SALT LAKE CITY — One of the biggest theatrical news stories of 2011 in Utah was the announcement that Karen Azenberg would be the new artistic director at Pionner Theatre Company, beginning July 1, 2012. As she prepares to assume her new position, Azenberg took some time from her busy schedule to answer a few questions from UTBA. Read the interview below to learn about Azenberg’s fascinating theatrical roots, her previous Utah experiences, and her goals for Pioneer Theatre Company in future years.
UTBA: By way of introduction, please let our readers know a little bit about your extensive background in theatre. How were you introduced to the art?
Azenberg: I have been taken to the theatre literally all my life. When I was a very young child my father worked as a company manager for the legendary David Merrick; he was sent out on national tours of Oliver! and Stop the World I Want to Get Off and since I was not even in school yet, my mother and I traveled with him. Even as a pre-teenager, Saturday afternoons were often spent with Dad at work, which meant going to the Saturday matinee of whatever show he was working on at the time. So obviously theatre has been an integral part of my life.
UTBA: What was your first job in the theatre?
Azenberg: My first job as a performer was working at Hershey Park as a dancer. My first job in theatre in general was work as a receptionist in my Dad’s office the summer I was 18.
UTBA: Please describe your training and one of the defining experiences or productions of your career.
Azenberg: My training was initially as a dancer and choreographer. I received a BFA from NYU’s Tisch School for the Arts. However, I think my career path was redefined when I choreographed a production of Guys and Dolls at the Indiana Reperatory Theatre. Tom Haas, the artistic director at the time, turned to me one day and said, “You don’t think like a choreographer. You think like a director. You should direct a play!” And the next season he offered me a play to direct on the mainstage at that theater! It really changed the way I thought about my work and it changed the way other people thought about me.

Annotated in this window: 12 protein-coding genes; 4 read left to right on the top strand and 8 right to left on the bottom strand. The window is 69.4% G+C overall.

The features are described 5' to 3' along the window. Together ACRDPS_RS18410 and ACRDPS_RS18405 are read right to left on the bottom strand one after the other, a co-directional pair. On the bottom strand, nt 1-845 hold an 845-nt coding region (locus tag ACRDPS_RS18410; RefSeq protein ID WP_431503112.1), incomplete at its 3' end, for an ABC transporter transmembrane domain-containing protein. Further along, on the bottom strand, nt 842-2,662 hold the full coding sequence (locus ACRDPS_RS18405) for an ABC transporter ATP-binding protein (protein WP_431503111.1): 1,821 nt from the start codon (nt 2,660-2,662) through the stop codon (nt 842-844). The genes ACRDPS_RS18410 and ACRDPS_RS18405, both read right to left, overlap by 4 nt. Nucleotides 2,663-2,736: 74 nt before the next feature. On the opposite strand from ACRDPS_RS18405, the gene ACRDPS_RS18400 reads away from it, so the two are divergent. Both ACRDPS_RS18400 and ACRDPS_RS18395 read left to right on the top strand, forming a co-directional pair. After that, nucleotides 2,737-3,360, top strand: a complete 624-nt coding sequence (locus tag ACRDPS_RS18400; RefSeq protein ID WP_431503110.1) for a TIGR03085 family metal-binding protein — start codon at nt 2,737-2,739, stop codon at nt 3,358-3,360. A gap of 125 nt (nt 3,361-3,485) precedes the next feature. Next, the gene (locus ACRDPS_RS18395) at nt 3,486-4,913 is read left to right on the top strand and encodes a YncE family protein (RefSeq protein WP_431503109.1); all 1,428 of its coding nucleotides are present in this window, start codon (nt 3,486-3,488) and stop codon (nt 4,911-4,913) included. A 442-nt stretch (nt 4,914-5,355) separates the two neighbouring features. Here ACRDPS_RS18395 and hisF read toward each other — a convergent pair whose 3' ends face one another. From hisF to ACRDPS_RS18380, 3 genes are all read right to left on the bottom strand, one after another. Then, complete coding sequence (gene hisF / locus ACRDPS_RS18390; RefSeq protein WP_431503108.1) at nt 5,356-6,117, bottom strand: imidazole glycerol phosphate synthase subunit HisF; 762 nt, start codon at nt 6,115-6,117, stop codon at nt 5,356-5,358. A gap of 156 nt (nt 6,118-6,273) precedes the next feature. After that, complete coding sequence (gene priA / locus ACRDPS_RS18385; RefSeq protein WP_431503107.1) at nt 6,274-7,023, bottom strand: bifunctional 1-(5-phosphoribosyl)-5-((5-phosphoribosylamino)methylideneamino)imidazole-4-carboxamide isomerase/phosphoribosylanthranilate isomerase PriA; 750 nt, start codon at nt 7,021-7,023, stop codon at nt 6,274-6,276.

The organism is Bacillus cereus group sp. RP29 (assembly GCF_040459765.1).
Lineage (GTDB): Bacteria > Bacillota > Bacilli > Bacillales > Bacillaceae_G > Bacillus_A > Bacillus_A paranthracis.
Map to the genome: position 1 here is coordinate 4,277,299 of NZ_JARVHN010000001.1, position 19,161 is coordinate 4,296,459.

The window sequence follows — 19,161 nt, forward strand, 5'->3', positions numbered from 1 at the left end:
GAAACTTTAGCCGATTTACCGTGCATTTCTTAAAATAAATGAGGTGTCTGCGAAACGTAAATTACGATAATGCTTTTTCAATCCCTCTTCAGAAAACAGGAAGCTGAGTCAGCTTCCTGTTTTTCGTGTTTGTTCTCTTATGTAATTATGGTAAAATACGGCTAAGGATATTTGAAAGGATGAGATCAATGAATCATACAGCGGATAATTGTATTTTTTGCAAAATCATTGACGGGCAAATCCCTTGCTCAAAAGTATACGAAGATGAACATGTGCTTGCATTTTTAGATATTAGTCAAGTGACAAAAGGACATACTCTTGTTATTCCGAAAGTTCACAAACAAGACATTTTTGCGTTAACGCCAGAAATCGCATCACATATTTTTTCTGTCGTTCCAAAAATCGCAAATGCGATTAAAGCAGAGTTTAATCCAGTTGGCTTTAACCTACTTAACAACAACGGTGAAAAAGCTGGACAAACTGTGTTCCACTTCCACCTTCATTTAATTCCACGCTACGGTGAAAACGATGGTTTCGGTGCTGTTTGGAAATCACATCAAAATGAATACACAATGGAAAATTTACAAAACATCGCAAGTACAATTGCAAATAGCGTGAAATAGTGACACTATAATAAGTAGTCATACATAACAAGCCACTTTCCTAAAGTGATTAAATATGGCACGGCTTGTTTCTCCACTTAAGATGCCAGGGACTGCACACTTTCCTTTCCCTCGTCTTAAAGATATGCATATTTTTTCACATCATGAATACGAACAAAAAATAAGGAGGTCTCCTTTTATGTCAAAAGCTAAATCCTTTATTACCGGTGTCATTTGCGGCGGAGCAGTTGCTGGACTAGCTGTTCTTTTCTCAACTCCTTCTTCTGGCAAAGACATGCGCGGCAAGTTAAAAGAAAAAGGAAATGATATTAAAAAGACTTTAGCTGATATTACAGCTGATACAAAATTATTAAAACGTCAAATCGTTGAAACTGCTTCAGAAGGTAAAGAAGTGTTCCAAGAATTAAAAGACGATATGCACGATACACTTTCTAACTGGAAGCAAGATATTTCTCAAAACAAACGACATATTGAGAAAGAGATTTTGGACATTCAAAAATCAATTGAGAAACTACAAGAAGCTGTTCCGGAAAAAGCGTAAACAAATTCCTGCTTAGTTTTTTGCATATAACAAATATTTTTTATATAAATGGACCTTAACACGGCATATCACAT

UTBA: Until you took the position at Pioneer, you were based in New York City. For people who may not be familiar with the nationwide professional theatre community, what is Pioneer Theatre Company’s reputation outside of Utah?
Azenberg: Pioneer has a wonerful reputation within the national theatre community, but I daresay it is a quiet reputation. People who know the theater know that it is a wonderful facility that consistently produces high quality work on par with any theater in the country (including Broadway). However, there are still a lot of people who are not familiar with PTC and that is something I would like to change.
UTBA: What is it about Pioneer Theatre Company and Utah that attracted you to the position?
Azenberg: There are not a lot of theaters that can produce shows at this level, both because of the size of the theater and because of the incredible group of artisans and technicians that work at PTC. This alone would get me on a plane to anywhere. However, PTC also has this amazing audience who is interested and excited about diverse programming. On top of all THAT, there is the fact that it is so beautiful here. The views are stunning and for someone like me, born and raised in New York, it is completely different from what I am used to.